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User Acquisition: Mobile Applications and the Mobile Web

This is the third post in a three post series on user acquisition.

In the first two posts in this series, we covered the basics of the five sources of traffic to a web-based product and the fundamentals of viral factors.  This final post covers applying these insights to the current edge of product innovation: mobile applications and the mobile web.

Bar Fight: Native Apps vs. Mobile Web

For the last few years, the debate between building native applications vs. mobile web sites has raged.  (In Silicon Valley, bar fights break out over things like this.) Developers love the web as a platform.  As a community, we have spent the last fifteen years on standards, technologies, environments and processes to produce great web-based software.  A vast majority of developers don’t want to go back to the days of desktop application development.

Makes you wonder why we have more than a million native applications out there across platforms.

Native Apps Work

If you are religious about the web as a platform, the most upsetting thing about native applications is that they work.  The fact is, in almost every case, the product manager who pushes to launch a native application is rewarded with metrics that go up and to the right.  As long as that fact is true, we’re going to continue to see a growing number of native applications.

But why do they work?

There are actually quite a few aspects to the native application ecoystem that make it explosively more effective than the desktop application ecosystem of the 1990s.  Covering them all would be a blog post in itself.  But in the context of user acquisition, I’ll posit a dominant, simple insight:

Native applications generate organic traffic, at scale.

Yes, I know this sounds like a contradiction.  In my first blog post on the five sources of traffic, I wrote:

The problem with organic traffic is that no one really knows how to generate more of it.  Put a product manager in charge of “moving organic traffic up” and you’ll see the fear in their eyes.

That was true… until recently.  On the web, no one knows how to grow organic traffic in an effective, measurable way.  However, launch a native application, and suddenly you start seeing a large number of organic visits.  Organic traffic is often the most engaged traffic.  Organic traffic has strong intent.  On the web, they typed in your domain for a reason.  They want you to give them something to do.  They are open to suggestions.  They care about your service enough to engage voluntarily.  It’s not completely apples-to-apples, but from a metrics standpoint, the usage you get when someone taps your application icon behaves like organic traffic.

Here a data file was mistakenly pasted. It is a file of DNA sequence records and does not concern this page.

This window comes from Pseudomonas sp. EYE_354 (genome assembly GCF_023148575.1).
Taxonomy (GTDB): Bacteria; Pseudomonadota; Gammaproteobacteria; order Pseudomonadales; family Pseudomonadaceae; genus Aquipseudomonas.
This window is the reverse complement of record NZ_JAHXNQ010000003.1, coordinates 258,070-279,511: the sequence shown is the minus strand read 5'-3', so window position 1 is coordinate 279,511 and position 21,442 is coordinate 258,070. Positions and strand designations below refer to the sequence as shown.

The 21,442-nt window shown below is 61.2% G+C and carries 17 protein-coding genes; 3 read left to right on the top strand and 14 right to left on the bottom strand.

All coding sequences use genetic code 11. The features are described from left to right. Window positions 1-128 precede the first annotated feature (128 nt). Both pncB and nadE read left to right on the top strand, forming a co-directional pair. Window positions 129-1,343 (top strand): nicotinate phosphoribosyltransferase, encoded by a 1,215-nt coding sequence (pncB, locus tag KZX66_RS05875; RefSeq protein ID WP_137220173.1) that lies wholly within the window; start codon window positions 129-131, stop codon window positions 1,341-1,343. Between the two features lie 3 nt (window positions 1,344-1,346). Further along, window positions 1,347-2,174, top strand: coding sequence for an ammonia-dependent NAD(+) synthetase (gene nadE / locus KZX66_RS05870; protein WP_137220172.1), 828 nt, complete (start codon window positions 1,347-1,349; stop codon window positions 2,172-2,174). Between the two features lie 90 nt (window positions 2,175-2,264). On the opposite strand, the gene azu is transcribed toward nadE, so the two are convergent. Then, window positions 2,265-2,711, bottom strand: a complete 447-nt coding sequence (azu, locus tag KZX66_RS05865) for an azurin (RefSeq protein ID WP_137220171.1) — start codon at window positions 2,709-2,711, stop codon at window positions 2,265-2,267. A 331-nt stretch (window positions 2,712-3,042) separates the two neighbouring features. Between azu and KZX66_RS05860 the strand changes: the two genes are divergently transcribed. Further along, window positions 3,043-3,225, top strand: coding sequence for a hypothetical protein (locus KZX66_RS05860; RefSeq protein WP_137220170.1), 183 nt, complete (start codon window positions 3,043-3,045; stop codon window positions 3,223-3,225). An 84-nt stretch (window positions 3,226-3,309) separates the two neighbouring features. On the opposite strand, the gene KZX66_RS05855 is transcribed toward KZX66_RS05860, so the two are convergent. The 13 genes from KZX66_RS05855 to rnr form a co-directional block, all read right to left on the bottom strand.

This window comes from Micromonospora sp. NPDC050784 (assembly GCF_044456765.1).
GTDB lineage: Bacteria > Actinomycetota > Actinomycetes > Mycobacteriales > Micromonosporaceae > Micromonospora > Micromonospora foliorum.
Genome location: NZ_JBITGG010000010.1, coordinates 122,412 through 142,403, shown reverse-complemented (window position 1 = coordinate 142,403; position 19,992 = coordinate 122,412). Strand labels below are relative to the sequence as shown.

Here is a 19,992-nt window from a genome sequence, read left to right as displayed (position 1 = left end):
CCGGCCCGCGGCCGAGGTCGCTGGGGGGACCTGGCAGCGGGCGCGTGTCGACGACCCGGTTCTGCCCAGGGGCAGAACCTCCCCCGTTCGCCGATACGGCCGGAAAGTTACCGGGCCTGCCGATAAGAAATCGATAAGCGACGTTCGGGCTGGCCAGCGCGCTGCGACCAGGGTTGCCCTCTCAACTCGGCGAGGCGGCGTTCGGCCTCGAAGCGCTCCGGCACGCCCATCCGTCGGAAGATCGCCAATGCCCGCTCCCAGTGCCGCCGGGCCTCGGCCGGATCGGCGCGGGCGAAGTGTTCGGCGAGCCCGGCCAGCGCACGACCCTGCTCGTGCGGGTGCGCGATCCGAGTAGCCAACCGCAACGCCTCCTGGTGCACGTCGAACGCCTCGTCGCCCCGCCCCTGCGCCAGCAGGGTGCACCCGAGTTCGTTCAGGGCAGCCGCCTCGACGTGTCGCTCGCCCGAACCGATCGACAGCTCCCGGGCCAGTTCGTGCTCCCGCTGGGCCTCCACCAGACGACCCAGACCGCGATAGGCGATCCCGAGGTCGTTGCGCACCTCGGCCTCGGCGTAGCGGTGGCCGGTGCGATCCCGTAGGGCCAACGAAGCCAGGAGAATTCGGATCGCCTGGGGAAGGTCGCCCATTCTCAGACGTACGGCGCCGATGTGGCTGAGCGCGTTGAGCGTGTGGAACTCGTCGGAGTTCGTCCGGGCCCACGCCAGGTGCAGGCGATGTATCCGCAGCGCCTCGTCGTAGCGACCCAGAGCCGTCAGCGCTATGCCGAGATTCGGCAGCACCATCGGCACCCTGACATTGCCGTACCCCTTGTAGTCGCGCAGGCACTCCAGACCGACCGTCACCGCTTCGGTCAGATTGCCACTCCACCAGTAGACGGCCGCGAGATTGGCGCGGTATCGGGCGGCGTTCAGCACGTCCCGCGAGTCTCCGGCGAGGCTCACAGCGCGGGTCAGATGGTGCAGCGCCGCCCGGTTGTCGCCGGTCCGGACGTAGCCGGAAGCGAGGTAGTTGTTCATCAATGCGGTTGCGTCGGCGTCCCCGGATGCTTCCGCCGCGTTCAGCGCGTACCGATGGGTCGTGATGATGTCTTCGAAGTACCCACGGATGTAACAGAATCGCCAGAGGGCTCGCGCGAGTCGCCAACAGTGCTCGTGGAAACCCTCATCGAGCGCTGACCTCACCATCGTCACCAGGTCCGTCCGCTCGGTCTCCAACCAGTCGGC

Giving a great product designer organic traffic on tap is like giving a hamster a little pedal that delivers pure bliss.  And the metrics don’t lie.

Revenge of the Web: Viral Distribution

OK. So despite fifteen years of innovation, we as a greater web community failed to deliver a mechanism that reliably generates the most engaged and valuable source of traffic to an application.  No need to despair and pack up quite yet, because the web community has delivered on something equally (if not more) valuable.

Viral distribution favors the web.

Web pages can be optimized across all screens – desktop, tablet, phone.  When there are viral loops that include the television, you can bet the web will work there too.

We describe content using URLs, and universally, when you open a URL they go to the web.  We know how to carry metadata in links, allowing experiences to be optimized based on the content, the mechanism that it was shared, who shared it, and who received it.  We can multivariate test it in ways that border on the supernatural.

To be honest, after years of conversations with different mobile platform providers, I’m still somewhat shocked that in 2012 the user experience for designing a seamless way for URLs to appropriately resolve to either the web or a native application are as poor as they are.  (Ironically, Apple solved this issue in 2007 for Youtube and Google Maps, and yet for some reason has failed to open up that registry of domains to the developer community.)  Facebook is taking the best crack at solving this problem today, but it’s limited to their channel.

The simple truth is that the people out there that you need to grow do not have your application.  They have the web.  That’s how you’re going to reach them at scale.

Focus on Experience, Not Technology

In the last blog post on viral factors, I pointed out that growth is based on features that let a user of your product reach out and connect with a non-user.

In the mobile world of 2012, that may largely look like highly engaged organic users (app) pushing content out that leads to a mobile web experience (links).

As a product designer, you need to think carefully about the end-to-end experience across your native application and the mobile web.  Most likely, a potential user’s first experience with your product or service will be a transactional web page, delivered through a viral channel.  They may open that URL on a desktop computer, a tablet, or a phone.  That will be your opportunity not only to convert them over to an engaged user, in many cases by encouraging them to download your native application.

You need to design a delightful and optimized experience across that entire flow if you want to see maximized self-distribution of your product and service.

Think carefully about how Instagram exploded in such a short time period, and you can see the power of even just one optimized experience that cuts across a native application and a web-based vector.

Now go build a billion dollar company.

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